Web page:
If you’re curious about the Canada bond market holiday and how to invest and trade it, read on. You may assume that a bond market holiday means “no trading” but you can trade if you think outside the box.
What is the Canada Bond Market Holiday?
Bond market holidays in Canada are weekdays where trading halts to observe the holiday. Since banks rely on the bond market to determine interest rates, they are also closed during bond market holidays. Stock markets, on the other hand, may or may not close, depending on the holiday.
The U.S. and Canada usually share the same holidays for the bond market, with the exception of a few days specific to the respective country. For example, Canada doesn’t close its bond markets during U.S. specific holidays like Martin Luther King, Jr. Day, Memorial Day, Juneteenth National Independence Day, Independence Day and Thanksgiving Day.
Some holidays overlap with the U.S. but are called different names, like Family Day, which overlaps with President’s Day in the U.S. Remembrance Day usually overlaps with Veterans Day in the U.S.
Canada also observes holidays specific to its own country, such as Victoria Day, Canada Day, Civic Holiday, Canadian Thanksgiving Day and Boxing Day. It’s also important to be aware of U.S. stock market holidays and the closely correlated U.K. stock market holidays.
Normal Hours of Operation
The normal tradable hours of the Canada Bond market consists of three sessions. The pre-market trading session runs from 4 a.m. to 8 a.m. Eastern Standard Time (EST). Regular trading hours run from 8 a.m. to 5 p.m. EST. After-hours trading times run from 5 p.m. to 8 p.m. EST.
The hours of operation for the Toronto Stock Exchange and TSX Venture Exchange coincide with U.S. stock market trading hours, from 9:30 a.m. EST to 4:30 p.m. EST.
What Are the Holiday Hours of the Canada Bond Market?
The Canada bond market is closed during holidays. However, its bond market also tends to have partial closures where the market closes early at 1 p.m. EST ahead of specific holidays. These include the Friday before Family Day, the day before Good Friday, the Friday before Victoria Day, the day before Canada Day, the Friday before Civic Holiday, the Friday before Labor Day, the Friday before Canadian Thanksgiving Day, the day before Remembrance Day, Christmas Eve and New Year’s Eve.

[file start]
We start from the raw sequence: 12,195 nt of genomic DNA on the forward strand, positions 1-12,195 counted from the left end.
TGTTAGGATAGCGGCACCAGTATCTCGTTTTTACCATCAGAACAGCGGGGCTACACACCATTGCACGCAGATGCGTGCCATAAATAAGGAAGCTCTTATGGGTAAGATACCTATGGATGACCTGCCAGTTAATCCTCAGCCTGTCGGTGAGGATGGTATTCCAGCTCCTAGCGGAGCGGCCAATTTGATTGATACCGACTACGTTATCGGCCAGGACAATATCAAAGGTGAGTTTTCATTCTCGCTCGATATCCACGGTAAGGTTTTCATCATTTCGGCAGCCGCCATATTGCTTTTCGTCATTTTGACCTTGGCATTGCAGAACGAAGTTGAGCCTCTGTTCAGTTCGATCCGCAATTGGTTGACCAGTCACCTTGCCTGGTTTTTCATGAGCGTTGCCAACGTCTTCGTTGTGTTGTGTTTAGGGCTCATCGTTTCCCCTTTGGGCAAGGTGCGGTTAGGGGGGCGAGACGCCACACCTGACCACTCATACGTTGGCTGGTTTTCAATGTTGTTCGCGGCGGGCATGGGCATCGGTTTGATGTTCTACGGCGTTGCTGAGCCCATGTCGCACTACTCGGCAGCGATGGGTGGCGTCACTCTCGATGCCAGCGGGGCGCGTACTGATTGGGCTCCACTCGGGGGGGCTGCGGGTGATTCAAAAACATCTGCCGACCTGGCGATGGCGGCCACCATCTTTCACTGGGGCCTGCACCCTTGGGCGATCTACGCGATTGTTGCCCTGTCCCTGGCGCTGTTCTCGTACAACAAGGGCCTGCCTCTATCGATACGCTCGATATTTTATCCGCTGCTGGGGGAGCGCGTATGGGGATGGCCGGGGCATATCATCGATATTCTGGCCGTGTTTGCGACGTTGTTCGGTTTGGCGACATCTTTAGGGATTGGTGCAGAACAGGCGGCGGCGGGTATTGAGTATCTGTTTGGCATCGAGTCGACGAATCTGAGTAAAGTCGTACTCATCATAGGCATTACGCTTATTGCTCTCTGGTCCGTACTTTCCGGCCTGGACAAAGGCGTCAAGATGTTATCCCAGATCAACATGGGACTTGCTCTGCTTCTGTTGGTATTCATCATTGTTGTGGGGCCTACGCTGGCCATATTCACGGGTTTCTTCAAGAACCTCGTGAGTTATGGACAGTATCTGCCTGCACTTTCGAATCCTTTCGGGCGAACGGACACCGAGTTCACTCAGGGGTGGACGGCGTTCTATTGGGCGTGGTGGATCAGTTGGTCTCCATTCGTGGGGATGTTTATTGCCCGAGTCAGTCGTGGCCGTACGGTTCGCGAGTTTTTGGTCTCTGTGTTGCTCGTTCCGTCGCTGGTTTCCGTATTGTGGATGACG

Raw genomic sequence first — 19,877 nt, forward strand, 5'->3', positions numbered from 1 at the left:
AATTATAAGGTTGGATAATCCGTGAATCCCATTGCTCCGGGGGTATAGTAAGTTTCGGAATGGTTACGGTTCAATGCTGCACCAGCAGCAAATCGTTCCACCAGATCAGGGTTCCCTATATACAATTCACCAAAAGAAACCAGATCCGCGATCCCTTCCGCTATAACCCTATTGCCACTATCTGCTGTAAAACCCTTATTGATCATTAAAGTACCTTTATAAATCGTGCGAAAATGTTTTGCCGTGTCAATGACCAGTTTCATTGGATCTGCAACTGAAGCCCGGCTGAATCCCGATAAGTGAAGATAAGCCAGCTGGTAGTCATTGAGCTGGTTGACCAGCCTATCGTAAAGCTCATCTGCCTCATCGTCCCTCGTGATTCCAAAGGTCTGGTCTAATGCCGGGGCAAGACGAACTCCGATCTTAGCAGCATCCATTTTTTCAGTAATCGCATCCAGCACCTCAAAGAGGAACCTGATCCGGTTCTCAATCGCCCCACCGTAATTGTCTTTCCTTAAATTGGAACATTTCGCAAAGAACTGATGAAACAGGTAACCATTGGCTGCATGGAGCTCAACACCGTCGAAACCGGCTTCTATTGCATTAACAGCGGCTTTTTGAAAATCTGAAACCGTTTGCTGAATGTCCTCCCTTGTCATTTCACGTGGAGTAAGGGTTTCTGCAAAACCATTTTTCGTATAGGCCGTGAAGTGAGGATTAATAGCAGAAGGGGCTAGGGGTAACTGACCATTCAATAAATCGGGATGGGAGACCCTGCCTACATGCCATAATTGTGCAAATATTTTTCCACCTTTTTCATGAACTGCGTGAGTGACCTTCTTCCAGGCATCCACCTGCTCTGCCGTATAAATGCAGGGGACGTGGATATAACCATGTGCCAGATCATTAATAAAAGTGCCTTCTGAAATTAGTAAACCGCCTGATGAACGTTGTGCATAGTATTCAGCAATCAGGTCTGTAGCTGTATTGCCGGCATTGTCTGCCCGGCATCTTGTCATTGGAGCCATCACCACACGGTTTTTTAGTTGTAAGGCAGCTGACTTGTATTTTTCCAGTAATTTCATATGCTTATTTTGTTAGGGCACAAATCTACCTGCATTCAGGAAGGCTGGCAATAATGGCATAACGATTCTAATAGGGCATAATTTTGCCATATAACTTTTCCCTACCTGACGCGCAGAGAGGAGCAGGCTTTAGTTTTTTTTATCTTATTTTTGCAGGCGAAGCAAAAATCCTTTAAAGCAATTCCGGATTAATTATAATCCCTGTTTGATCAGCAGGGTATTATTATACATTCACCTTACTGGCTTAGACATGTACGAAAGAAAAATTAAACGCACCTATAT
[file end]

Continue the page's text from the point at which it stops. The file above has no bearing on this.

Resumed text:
How to Trade Bonds Over the Canada Bond Market Holiday
Bond markets are much bigger than stock markets. They are the largest and most liquid markets in the world. Bonds are a form of debt issued by governments and corporations in exchange for yields or interest rates. The riskier the issuer, the higher the yield. Government bonds, also known as sovereign bonds, tend to be less risky than corporate bonds, depending on the financial status of the underlying country.
There are also exceptions, such as during the 2011 sovereign wealth crisis, where Greek government bonds were promising high double-digit yields, which they ultimately defaulted on. The rule to remember is that if it's too good to be true, it probably isn’t.
Investing implies buying a bond and holding onto it for a longer term, which can last years. Most people invest in bonds as a conservative investment to collect a consistent income stream from the yield or interest payments. This is why bonds are classified as fixed-income instruments.
The riskier the issuer of the bond, as in risk of defaulting on the interest and/or the principal payment, the higher the yield. Government bonds typically have the least risk of default because governments collect taxes from its citizens.
This was a problem with Greek bonds since people had a penchant for not paying taxes while enjoying subsidies like pensions. The most liquid and low-risk government bonds are the U.S. Treasury bonds, also known as T-bonds or Treasuries. Canadian government bonds are also stable, but liquidity may be thinner at times. Corporate bonds that have more potential risk of default will compensate for the risk with higher yields. Ratings agencies like Standard and Poor’s (S&P) provide a rating system.